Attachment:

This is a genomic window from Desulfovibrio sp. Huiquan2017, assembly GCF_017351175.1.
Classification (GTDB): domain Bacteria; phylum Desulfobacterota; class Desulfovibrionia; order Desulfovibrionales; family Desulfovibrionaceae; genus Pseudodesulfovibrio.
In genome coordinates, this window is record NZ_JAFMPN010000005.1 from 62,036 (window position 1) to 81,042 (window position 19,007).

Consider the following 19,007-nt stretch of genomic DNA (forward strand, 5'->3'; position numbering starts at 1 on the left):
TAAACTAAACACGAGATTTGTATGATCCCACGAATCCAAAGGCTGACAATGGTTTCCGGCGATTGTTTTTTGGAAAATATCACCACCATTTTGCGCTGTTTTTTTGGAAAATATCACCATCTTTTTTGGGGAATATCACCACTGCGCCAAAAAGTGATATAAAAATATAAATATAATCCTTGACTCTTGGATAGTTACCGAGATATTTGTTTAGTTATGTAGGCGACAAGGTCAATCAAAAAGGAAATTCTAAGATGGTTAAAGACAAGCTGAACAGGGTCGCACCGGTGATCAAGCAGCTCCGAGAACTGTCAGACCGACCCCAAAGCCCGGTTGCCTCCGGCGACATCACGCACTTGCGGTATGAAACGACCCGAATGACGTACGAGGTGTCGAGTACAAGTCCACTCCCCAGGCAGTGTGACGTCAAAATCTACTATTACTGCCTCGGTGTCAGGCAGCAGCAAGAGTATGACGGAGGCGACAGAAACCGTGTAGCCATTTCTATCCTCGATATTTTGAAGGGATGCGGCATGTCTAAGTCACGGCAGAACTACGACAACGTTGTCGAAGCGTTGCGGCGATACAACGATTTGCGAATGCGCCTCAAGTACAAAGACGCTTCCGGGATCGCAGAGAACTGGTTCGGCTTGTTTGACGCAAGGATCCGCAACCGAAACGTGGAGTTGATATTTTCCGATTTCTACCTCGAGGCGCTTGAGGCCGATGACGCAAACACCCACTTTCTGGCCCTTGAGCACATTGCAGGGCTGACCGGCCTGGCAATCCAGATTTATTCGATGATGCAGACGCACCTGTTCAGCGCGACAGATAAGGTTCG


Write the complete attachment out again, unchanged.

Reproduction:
This is a genomic window from Desulfovibrio sp. Huiquan2017, assembly GCF_017351175.1.
Classification (GTDB): domain Bacteria; phylum Desulfobacterota; class Desulfovibrionia; order Desulfovibrionales; family Desulfovibrionaceae; genus Pseudodesulfovibrio.
In genome coordinates, this window is record NZ_JAFMPN010000005.1 from 62,036 (window position 1) to 81,042 (window position 19,007).

Consider the following 19,007-nt stretch of genomic DNA (forward strand, 5'->3'; position numbering starts at 1 on the left):
TAAACTAAACACGAGATTTGTATGATCCCACGAATCCAAAGGCTGACAATGGTTTCCGGCGATTGTTTTTTGGAAAATATCACCACCATTTTGCGCTGTTTTTTTGGAAAATATCACCATCTTTTTTGGGGAATATCACCACTGCGCCAAAAAGTGATATAAAAATATAAATATAATCCTTGACTCTTGGATAGTTACCGAGATATTTGTTTAGTTATGTAGGCGACAAGGTCAATCAAAAAGGAAATTCTAAGATGGTTAAAGACAAGCTGAACAGGGTCGCACCGGTGATCAAGCAGCTCCGAGAACTGTCAGACCGACCCCAAAGCCCGGTTGCCTCCGGCGACATCACGCACTTGCGGTATGAAACGACCCGAATGACGTACGAGGTGTCGAGTACAAGTCCACTCCCCAGGCAGTGTGACGTCAAAATCTACTATTACTGCCTCGGTGTCAGGCAGCAGCAAGAGTATGACGGAGGCGACAGAAACCGTGTAGCCATTTCTATCCTCGATATTTTGAAGGGATGCGGCATGTCTAAGTCACGGCAGAACTACGACAACGTTGTCGAAGCGTTGCGGCGATACAACGATTTGCGAATGCGCCTCAAGTACAAAGACGCTTCCGGGATCGCAGAGAACTGGTTCGGCTTGTTTGACGCAAGGATCCGCAACCGAAACGTGGAGTTGATATTTTCCGATTTCTACCTCGAGGCGCTTGAGGCCGATGACGCAAACACCCACTTTCTGGCCCTTGAGCACATTGCAGGGCTGACCGGCCTGGCAATCCAGATTTATTCGATGATGCAGACGCACCTGTTCAGCGCGACAGATAAGGTTCG